I don’t choose a word for the year. I don’t normally choose a theme, either. And I don’t remember when this year’s theme – self-care – first whispered into my awareness, but it did and continues to do so.
It’s a pretty big topic for me, caring for oneself, both as a personal topic and professionally speaking. There are a few clients for whom I write and self-care comes up now and again as a topic for them. I like that it does, honestly, because it’s something we don’t talk or think often enough about.
Merriam-Webster defines self-care as:
As a definition, it’s not too bad. A bit clinical and lacking some of the more important features, though. But see, that’s the problem, because self-care is so very individualized and we all have to figure it out for ourselves.
Also, most people hear the phrase and automatically translate it to “selfish,” which is not the case at all.
You Write the Definition
So the good news (and a bit of the bad news) is that you define your own self-care. When you’re in charge of something that important, where do you start?
With the basics.
Are you eating? Hydrating? Moving your body? Taking care of your personal hygiene? That sort of stuff.
But here’s the thing. You can do every bit of that and more and still be neglecting your own self-care. I know I have. If you’re neglecting those basics, though, start there and don’t add on to it until you’re stable with the bare minimum.
Need or want some help with keeping basic self-care in mind? This interactive self-care flowchart is excellent. Use this if you’re numb, if you’re depressed, if you’re not sure you even want to care about self-care.
Basic Self-care vs. a More Involved Version
Alright, so basic self-care is covered. What does it take to keep you happy? To keep you productive? To really make life an enjoyable experience for you?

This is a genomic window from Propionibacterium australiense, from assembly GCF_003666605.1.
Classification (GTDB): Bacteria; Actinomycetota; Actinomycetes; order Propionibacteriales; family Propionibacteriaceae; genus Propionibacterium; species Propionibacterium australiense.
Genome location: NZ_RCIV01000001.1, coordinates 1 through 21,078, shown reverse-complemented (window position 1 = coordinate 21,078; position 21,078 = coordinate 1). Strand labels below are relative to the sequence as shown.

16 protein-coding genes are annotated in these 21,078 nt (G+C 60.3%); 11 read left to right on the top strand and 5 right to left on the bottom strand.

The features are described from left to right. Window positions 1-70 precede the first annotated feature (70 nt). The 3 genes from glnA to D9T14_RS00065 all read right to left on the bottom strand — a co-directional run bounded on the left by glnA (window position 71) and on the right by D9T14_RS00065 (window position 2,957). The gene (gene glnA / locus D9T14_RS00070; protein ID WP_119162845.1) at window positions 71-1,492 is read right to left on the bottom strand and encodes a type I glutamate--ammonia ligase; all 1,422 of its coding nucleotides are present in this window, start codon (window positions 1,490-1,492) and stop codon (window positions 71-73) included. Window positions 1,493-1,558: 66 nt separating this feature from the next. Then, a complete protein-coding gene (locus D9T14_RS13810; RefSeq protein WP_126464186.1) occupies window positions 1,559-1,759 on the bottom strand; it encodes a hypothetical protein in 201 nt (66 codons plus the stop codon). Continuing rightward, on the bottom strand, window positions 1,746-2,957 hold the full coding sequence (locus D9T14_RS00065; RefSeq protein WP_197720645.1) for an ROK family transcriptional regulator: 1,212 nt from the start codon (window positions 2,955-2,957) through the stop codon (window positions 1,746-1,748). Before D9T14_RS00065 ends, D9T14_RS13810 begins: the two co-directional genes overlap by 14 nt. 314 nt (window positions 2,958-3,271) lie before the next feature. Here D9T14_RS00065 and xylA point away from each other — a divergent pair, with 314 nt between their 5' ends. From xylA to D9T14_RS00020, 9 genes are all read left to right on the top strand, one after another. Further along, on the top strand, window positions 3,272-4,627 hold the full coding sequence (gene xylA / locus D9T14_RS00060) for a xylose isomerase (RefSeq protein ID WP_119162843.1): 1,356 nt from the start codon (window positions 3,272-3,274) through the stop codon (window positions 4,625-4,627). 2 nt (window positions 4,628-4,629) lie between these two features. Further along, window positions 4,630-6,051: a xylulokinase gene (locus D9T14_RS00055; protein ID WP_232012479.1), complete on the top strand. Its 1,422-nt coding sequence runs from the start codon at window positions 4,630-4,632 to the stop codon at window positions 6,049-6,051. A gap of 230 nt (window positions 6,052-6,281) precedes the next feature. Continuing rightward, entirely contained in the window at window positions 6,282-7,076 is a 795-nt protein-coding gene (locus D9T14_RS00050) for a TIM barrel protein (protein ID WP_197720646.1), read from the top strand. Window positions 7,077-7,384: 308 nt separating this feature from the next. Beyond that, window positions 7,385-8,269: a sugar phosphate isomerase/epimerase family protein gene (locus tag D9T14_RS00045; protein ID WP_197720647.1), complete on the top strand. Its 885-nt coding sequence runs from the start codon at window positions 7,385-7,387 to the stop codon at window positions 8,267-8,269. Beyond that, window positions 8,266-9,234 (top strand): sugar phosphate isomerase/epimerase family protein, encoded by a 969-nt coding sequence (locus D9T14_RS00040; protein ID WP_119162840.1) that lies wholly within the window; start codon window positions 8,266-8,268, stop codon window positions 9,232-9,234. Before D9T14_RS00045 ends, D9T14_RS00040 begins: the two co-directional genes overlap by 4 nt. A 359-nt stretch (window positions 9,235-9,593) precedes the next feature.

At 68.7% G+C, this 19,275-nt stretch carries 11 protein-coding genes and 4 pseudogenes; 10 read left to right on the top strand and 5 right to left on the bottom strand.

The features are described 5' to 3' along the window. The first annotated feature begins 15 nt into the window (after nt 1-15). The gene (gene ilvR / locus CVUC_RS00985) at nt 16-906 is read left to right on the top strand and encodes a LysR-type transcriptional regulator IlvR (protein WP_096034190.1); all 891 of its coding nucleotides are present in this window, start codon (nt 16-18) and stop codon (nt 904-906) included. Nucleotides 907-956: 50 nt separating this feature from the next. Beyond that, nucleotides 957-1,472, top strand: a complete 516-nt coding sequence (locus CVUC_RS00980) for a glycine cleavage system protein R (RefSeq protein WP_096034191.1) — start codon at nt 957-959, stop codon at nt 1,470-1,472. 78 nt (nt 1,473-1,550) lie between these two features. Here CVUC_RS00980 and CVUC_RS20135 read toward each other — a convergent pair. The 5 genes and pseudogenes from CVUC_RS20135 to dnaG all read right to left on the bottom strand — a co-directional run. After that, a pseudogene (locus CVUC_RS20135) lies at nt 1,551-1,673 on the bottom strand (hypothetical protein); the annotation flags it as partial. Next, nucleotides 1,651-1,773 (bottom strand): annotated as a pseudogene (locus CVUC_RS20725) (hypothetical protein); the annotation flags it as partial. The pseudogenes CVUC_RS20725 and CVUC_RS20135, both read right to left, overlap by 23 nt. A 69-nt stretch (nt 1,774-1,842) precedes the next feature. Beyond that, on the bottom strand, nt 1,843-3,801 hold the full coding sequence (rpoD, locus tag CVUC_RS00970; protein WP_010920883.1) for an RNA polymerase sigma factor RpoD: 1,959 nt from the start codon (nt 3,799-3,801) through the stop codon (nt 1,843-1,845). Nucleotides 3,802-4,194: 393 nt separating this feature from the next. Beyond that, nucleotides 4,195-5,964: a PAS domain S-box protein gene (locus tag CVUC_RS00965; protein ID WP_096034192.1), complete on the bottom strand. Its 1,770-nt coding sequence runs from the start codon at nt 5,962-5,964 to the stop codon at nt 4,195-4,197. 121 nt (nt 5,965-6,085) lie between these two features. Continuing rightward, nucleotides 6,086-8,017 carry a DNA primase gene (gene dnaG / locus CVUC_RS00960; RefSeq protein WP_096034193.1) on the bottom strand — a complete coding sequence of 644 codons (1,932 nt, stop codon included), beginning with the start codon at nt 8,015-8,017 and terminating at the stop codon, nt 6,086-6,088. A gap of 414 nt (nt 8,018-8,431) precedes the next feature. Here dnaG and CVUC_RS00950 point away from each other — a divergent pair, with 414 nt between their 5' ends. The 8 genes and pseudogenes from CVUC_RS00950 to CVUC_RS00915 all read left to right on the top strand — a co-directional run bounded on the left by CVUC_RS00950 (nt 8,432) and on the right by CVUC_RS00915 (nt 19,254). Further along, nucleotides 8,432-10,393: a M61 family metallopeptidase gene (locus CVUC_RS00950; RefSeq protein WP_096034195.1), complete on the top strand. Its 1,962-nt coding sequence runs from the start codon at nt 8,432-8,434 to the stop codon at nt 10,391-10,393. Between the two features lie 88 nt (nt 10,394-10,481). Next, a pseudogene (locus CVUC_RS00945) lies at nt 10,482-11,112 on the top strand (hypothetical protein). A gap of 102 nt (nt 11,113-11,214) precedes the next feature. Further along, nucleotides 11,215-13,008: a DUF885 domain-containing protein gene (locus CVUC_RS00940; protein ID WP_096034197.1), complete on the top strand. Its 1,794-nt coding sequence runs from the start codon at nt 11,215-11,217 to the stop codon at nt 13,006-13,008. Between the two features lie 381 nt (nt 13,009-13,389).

Or is there something about your life you want to improve? Do you want to eat better, exercise more, or tackle something else?
That’s where more advanced — and nebulous — self-care comes in. You’re really able to dig deeper into what it means to you to take care of yourself.
If you’re having trouble sorting this out, sit with it for a while. Journal about it. Meditate on it. Talk to your spirit guides. Go through a week of normal activity and keep the question in the back of your mind: Is this part of self-care for me?
I did that, in fact I’m still doing that. And I came up with my rough plan.
My (Rough) 2017 Self-care Plan
Basic self-care is the foundation.
Continue to meditate daily. Or close to daily. I’m not being incredibly strict with myself here, but it definitely makes me feel much better. It’s also when I tend to have the most communication with myself and my guides.
Set up a workable daily schedule. I work from home, but things get away from me. Work takes longer than I anticipate or tasks for the house take longer than I expect. Or I flit from one thing to another. It happens. But I’m learning to set and stick to a schedule for my day. It keeps me grounded and it helps me make sure I hit all the marks I want to hit. One of those marks being blogging for myself more regularly. The better I become at managing my schedule, the more time I’ll have to write for myself.
Move more. Adding more movement to my day is essential. I’m at a desk pretty much all day. My body, my mind, and my soul need this.
Include more self-Reiki into my life. I’m great at offering it to others, I just forget that it helps me, too.
Add more joy to my life. I enjoy my life, don’t get me wrong. But there are things that I enjoy doing that I haven’t done in a while or that I don’t do more regularly because they’re frivolous or they’re time-consuming. So this year, the idea is that I’m making more of those activities a priority. And if those things add joy to my life? Then they’re neither frivolous nor a time waster.
Whatever else strikes my fancy. I’m not naïve enough to believe I’ve wrapped everything up into a bow with this plan as it stands. There is far more that can and may fall under the self-care umbrella for me.